I have very mixed feelings about the news that Caroline Kennedy is now seeking appointment to Hillary Clinton’s soon to be vacated Senate seat.
It seems hypocritical to on the one hand challenge Alaska Governor Sarah Palin’s qualifications and readiness to have potentially assumed the presidency if something had happened to John McCain and if, of course, their ticket had won on November 4th and then on the other, say nothing about Caroline Kennedy’s dearth of real policy and political experience to assume one of the most powerful offices in the country — even if a Senator is usually not as consequential as a President.
I feel that it’s important that vacant Senate seats be taken seriously by both the Democratic and Republican parties — and selecting celebrity family members from political dynasties feels undemocratic.
Caroline Kennedy — when she shows she has thick-skin. can take tough-minded criticism for the mistakes she no doubt will make, and when she articulates coherent policy views on serious challenges facing the country — may make in fact make a great Senator from New York. I hope that she does and that she grows into the role.
But can Caroline Kennedy publicly support a process that leads to a viable Palestinian state and explain to her constituents why? Can she embrace that ending America’s anachronistic Cold War with Cuba is low hanging fruit on America’s roster of foreign policy opportunities and that more enlightened policy there can create a positive echo effect elsewhere? Can she make informed decisions on whether American force should be deployed to achieve policy objectives — and can she also stand up to the President, someone of her own party, and work to deny the White House of war-making authority when a conflict is undermining the interests of the country?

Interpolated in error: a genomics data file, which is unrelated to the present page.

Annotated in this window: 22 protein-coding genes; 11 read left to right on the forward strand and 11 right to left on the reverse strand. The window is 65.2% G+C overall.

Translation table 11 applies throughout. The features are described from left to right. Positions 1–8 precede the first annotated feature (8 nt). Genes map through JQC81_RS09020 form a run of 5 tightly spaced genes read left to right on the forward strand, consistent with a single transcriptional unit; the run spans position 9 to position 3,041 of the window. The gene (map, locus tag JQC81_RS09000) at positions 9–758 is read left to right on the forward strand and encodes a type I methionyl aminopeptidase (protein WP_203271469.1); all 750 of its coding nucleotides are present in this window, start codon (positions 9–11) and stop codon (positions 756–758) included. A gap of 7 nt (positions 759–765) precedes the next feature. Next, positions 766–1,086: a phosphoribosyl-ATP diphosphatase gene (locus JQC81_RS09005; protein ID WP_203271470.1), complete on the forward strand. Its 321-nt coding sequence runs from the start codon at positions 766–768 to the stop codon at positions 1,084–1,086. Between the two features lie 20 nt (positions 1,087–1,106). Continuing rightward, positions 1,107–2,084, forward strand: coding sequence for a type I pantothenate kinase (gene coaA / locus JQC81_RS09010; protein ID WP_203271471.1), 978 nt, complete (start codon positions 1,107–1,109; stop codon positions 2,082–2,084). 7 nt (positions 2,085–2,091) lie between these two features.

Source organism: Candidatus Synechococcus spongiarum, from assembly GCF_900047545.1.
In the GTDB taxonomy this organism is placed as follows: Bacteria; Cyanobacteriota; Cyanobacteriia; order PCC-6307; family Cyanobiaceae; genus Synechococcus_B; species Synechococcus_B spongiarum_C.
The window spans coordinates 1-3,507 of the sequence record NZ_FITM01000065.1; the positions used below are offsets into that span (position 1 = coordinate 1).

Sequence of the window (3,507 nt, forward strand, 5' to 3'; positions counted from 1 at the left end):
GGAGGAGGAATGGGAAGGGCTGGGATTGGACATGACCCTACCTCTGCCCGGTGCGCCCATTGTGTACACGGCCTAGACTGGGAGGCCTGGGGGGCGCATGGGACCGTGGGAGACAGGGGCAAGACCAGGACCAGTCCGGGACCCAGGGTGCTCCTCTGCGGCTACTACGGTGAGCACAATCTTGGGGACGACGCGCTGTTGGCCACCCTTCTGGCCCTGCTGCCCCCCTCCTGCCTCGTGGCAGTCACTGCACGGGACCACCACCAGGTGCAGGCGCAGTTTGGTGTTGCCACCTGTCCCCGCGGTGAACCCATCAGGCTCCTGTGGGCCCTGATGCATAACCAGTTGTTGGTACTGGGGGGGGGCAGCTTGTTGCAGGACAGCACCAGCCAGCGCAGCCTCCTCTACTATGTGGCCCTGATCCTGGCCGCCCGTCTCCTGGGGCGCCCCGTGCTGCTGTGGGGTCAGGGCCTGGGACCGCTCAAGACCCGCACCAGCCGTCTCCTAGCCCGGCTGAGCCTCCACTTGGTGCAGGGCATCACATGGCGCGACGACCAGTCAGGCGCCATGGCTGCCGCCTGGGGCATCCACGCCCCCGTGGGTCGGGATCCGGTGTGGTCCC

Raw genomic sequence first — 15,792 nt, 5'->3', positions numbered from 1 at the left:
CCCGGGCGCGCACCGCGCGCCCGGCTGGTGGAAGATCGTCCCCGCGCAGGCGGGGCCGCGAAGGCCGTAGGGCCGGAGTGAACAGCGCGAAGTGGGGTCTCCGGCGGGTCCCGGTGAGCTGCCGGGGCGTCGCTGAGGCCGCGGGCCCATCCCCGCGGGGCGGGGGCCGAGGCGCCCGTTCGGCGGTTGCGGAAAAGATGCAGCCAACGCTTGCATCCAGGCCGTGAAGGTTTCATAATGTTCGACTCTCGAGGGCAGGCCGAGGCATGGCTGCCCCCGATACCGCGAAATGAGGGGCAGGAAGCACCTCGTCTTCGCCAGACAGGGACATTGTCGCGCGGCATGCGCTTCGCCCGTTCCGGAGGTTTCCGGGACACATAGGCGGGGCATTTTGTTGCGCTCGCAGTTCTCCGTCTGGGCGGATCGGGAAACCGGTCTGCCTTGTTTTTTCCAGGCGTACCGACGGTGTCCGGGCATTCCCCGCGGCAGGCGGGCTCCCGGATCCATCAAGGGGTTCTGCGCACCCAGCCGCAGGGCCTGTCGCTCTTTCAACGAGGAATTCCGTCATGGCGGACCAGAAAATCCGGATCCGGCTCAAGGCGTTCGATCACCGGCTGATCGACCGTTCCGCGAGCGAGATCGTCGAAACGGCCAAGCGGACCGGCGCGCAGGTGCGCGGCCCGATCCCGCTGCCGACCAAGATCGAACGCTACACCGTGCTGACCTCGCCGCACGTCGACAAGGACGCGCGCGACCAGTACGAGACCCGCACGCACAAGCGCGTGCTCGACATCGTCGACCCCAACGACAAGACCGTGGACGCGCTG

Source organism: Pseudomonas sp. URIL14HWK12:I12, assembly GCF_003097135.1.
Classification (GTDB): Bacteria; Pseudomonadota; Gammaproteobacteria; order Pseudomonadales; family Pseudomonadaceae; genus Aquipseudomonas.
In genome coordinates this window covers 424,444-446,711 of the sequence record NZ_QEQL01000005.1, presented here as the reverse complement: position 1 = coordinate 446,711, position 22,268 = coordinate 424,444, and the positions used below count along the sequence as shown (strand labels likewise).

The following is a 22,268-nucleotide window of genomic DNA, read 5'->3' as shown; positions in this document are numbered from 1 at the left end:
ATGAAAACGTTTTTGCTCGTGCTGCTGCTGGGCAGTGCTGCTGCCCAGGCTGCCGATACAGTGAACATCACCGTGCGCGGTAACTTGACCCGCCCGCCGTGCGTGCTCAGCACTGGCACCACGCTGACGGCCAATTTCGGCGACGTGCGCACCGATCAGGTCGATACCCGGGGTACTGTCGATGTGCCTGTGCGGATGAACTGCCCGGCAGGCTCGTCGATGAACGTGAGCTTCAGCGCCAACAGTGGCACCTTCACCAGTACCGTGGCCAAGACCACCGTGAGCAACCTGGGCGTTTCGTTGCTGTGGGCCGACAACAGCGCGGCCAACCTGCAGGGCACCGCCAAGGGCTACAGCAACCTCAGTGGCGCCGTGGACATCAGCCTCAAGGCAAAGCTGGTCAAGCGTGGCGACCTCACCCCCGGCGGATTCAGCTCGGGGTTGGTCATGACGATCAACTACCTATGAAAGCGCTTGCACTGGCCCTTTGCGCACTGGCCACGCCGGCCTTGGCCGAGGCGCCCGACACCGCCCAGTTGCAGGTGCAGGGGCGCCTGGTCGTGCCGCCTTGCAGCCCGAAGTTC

Can Caroline Kennedy legislate the contours of what it might take to establish a new social contract in domestic America? Can she distinguish between the features of ‘smart globalization’ and manic globalization? Does she understand that none of the tough policy choices in the country are binary ones — that there are mostly shades of gray and nuanced differences between the policy options facing the country but that these nuances can be enormously consequential?
JFK was a Democratic hawk, much in the mold of what Hillary Clinton, Evan Bayh, and Ben Nelson have conveyed in their political views — but over the years, Caroline Kennedy and her late brother John worked hard to assert a narrative about their father that he was a Wilsonian progressive in foreign policy, someone committed to global justice with a soft touch. Will Caroline Kennedy be part of the pacifist, idealistic wing of the Democratic Party? or will she join the muscular wing of values militants that have emerged as a strong force? or will she be a pragmatic realist — closer to where Barack Obama seems to be?
How will Caroline Kennedy be as an “excecutive” in a powerful legislative seat, sculptng what is too often typically a passive role of voting nay or yea into something that will add value for New Yorkers and Americans?
There are many questions in store for Kennedy as she pursues this Senate seat, and she needs to show a readiness to be grilled.
While the Kennedy clan is clearly one of America’s strongest and most enduring political family dynasties, the Kennedys that mattered were always the ones who stunned the public with their brilliance and tenacity.
Each of the most famous Kennedys — their audience would feel — could have been a successful political heavyweight even without the Kennedy name.
That will be the test for Caroline Kennedy. Can she show that she can be one of the best crafters of policy and one of the strongest animators of activism in ways that show that she should have always been in the Senate on her own merits — and not just because she got her resume read because of her last name?
I hope she shows us much we haven’t yet seen and stuns us like other members of her family have. We’ll see.
— Steve Clemons